How many people reading this blog do a little meditation each day, weekly, or just now and again? Does it make you feel good during your mediation, for some time afterwards or not at all? I guess this is sounding like one of those marketing follow up surveys ……….. and maybe it is, because I personally recognised the emptiness of isolated meditation some time ago and decided to do something about it. So, I am inspired today to write this rather “pointed” post after something I read recently in the online Buddhist magazine, Tricycle. Here’s a couple of quotes from the article:
“Meditation in the West grounds itself in a mélange of self-indulgence and gesture politics masquerading as compassion—a “compassion,” it must be said, that cannot see beyond self-regard. The result is the same vapid posturing that dominates so much of contemporary culture.”Lama Jampa Thaye, Living by Meditation alone, Tricycle.
“If current trends continue, meditation will become a mere app for stress-free living. In other words, it will simply come to accommodate the harmful consumption-driven lifestyles that still characterise much of life in wealthy Western countries. In such a scenario meditation would serve as a reinforcing agent to stabilise delusion!”Lama Jampa Thaye, Living by Meditation alone, Tricycle.
If ever any words called out and characterised the modern disease of virtue signalling it’s these quotes above from Lama Jampa Thaye. He doesn’t mince his words, and I believe that he is right about the modern day use of a tool of Buddhism that goes back 2.5 millennia. Meditation is a group of three steps within The Eightfold Path and comprises Effort, Mindfulness and Concentration/Focus. It is NOT a standalone group; it is an overlapping set with Wisdom and Moral Discipline where all three represent the way to overcome “suffering” in our lives.
When I first dabbled with meditation 25 years ago I soon recognised that a mere 30 min meditation each day was of little use in dealing with the onslaught of grief, anger, low self esteem and despair I was experiencing. I needed to seek answers, causes even for how I felt, and to contemplate those possible causes DURING each meditation session. I needed to change my outlook on life spiritually and morally, to understand a different reality from the one I was living in. If it interests you as a story you can read it here Buddha & Me: All States of Being.
It was the combining of the three sections of The Eightfold Path as taught by the historical Buddha that led to more meaningful meditation sessions, greater mindfulness and a stronger mental health than I would have believed possible 25 years ago. I cannot match the depth of spiritual insight of Lama Jampa Thaye, but I can certainly agree with his view of how meditation has become a shallow fashion or fad for many to wear like a badge of virtue. Maybe reading my post about how I recognised the shallowness of expecting meditation as a standalone “tool” will help a few who seek greater depth Buddha & Me: All States of Being.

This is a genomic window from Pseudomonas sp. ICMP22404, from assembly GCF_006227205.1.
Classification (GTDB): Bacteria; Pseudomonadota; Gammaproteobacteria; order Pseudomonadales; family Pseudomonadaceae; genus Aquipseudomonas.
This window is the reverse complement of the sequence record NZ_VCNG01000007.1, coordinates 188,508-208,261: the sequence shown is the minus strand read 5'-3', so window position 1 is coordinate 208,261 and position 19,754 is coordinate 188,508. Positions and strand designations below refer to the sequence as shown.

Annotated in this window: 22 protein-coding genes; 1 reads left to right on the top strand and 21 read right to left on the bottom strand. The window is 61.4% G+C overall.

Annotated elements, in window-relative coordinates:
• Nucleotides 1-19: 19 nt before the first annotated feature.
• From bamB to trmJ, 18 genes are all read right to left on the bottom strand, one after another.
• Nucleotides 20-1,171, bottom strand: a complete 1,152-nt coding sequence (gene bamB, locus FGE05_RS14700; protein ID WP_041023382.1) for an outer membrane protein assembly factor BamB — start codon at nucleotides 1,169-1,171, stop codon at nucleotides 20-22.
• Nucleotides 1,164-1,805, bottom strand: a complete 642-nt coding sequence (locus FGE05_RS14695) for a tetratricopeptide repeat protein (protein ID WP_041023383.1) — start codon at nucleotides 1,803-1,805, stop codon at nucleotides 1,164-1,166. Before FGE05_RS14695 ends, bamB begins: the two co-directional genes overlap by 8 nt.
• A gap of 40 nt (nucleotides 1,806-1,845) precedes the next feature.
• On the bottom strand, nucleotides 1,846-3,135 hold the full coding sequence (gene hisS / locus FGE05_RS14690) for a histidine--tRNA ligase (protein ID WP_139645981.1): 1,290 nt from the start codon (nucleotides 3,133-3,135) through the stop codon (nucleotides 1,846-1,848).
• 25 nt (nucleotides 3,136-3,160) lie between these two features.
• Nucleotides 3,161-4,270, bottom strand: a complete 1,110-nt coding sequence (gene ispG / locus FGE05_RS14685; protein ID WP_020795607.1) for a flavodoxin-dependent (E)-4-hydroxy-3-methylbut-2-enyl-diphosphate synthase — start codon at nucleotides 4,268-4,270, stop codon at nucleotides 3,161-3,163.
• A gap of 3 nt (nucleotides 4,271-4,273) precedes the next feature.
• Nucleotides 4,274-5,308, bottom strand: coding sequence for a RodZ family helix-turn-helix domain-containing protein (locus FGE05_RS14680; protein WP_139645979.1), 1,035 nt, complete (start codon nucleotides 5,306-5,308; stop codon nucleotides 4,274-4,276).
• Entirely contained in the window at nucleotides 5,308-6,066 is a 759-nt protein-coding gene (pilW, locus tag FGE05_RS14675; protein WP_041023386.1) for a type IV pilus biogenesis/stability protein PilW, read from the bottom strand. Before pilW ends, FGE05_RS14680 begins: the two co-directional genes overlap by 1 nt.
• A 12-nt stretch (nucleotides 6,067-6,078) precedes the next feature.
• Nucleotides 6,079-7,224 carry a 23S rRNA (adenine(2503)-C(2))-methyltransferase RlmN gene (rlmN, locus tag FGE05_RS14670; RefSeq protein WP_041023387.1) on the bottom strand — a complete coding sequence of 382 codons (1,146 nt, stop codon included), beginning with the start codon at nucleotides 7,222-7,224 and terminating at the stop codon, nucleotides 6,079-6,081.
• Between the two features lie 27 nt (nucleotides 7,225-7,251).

Categories: Buddha, Philosophy
Thank you for this very provocative post, Dr B. I will need more time to fully digest all that you present here to respond comprehensively. I will simply say now that I too meditate daily, alone and/or with others, and follow an Eightfold Path approach. I do not subscribe to a “one-right-way- to-meditate.” As my primary teacher, Thich Nhat Hanh, was reported to have said, “I do whatever works and change it when it no longer works.” See this link for an article by Natalie Goldberg https://www.eomega.org/article/what-50-years-of-meditation-has-taught-me
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Thanks Patrick, I knew I could rely on you for a well considered comment. I read Natalie’s article, thanks for the link. I think that her four points are generally helpful, though she doesn’t place meditation inside a Buddhist context. I have also read somewhere that retreats and organisations are springing up who offer “Buddhist Lite” which does not include any dharma at all!! People are either being conned financially or spiritually as far as I’m concerned. However, there are also organisations that use meditation as part of a therapeutic process and there’s nothing wrong with that. A good example if it interests you is the story of Ruby Wax who experienced then became qualified in Mindfulness Based Cognitive Therapy. Her book on her story is very funny.
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Thanks for the Ruby Wax tip. Wasn’t familiar with her but have now enjoyed a couple of her YouTube videos. 🙂
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